New treatments for metastatic melanoma fall into two categories: immunotherapies that spur patients’ immune systems to attack the cancer and targeted therapies that block the molecules that allow the cancer to grow and spread.
Immunotherapies — Up to 60 percent of patients will respond to immune therapy. FDA-approved immunotherapies include pembrolizumab, nivolumab, talimogene laherparepvec, ipilimumab and nivolumab with ipilimumab. Survival rates have improved so dramatically in some patients that many researchers think immunotherapies may cure metastatic melanoma, but the treatments have not been around long enough for their long-term effect to be quantified. Researchers are still trying to understand why other patients don’t respond to immunotherapies.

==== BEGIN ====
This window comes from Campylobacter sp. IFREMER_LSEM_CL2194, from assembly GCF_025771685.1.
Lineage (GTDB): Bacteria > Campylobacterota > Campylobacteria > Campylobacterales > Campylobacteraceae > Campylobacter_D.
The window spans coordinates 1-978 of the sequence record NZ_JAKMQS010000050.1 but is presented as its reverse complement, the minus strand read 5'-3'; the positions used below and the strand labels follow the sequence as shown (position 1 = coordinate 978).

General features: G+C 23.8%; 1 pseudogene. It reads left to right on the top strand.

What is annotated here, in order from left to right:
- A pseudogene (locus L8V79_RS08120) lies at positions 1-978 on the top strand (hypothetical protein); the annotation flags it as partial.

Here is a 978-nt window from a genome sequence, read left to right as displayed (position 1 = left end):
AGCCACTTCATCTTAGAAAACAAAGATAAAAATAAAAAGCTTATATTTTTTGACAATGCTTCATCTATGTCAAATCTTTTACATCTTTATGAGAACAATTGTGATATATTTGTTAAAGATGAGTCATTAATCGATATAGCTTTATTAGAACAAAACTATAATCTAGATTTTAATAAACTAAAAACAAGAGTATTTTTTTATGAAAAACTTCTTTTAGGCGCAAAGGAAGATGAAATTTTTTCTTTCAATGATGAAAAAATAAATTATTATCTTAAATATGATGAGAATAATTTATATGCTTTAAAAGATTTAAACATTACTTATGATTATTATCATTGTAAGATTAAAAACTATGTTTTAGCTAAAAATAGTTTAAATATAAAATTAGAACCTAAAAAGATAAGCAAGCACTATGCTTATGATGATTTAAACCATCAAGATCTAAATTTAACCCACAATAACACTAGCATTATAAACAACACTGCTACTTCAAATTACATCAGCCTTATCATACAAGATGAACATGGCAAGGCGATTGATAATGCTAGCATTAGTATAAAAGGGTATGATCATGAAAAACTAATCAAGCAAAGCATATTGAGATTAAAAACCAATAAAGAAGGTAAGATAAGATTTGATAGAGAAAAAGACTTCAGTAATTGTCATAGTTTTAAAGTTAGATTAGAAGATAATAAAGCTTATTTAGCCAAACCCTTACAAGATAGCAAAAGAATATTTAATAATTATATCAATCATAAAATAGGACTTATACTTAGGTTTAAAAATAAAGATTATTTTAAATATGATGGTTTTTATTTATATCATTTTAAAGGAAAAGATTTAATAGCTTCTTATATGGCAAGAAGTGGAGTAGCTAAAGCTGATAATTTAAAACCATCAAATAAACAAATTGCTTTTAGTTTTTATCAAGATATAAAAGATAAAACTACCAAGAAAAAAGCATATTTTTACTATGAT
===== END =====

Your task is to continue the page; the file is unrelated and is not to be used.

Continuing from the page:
Targeted therapies — Targeted therapies interfere with specific molecules involved in the growth and spread of cancers. Patients whose tumors express BRAF mutations, which comprise about half of people with metastatic melanoma, will respond to targeted therapies. Targeted therapies are also available for the MEK mutation and the C-KIT mutation. FDA-approved targeted therapies include vemurafenib, dabrafenib, trametinib, dabrafenib with trametinib, cobimetinib with vemurafenib and imatinib. Two combinations of targeted therapies, dabrafenib with trametinib (for high risk stage III melanoma) and encorafenib with binimetinib (for metastatic melanoma), received approvals in 2018. While almost all patients respond to targeted therapies, over time they develop resistance. Researchers are focused on making the targeted therapies work longer, preventing resistance or overcoming it when it happens.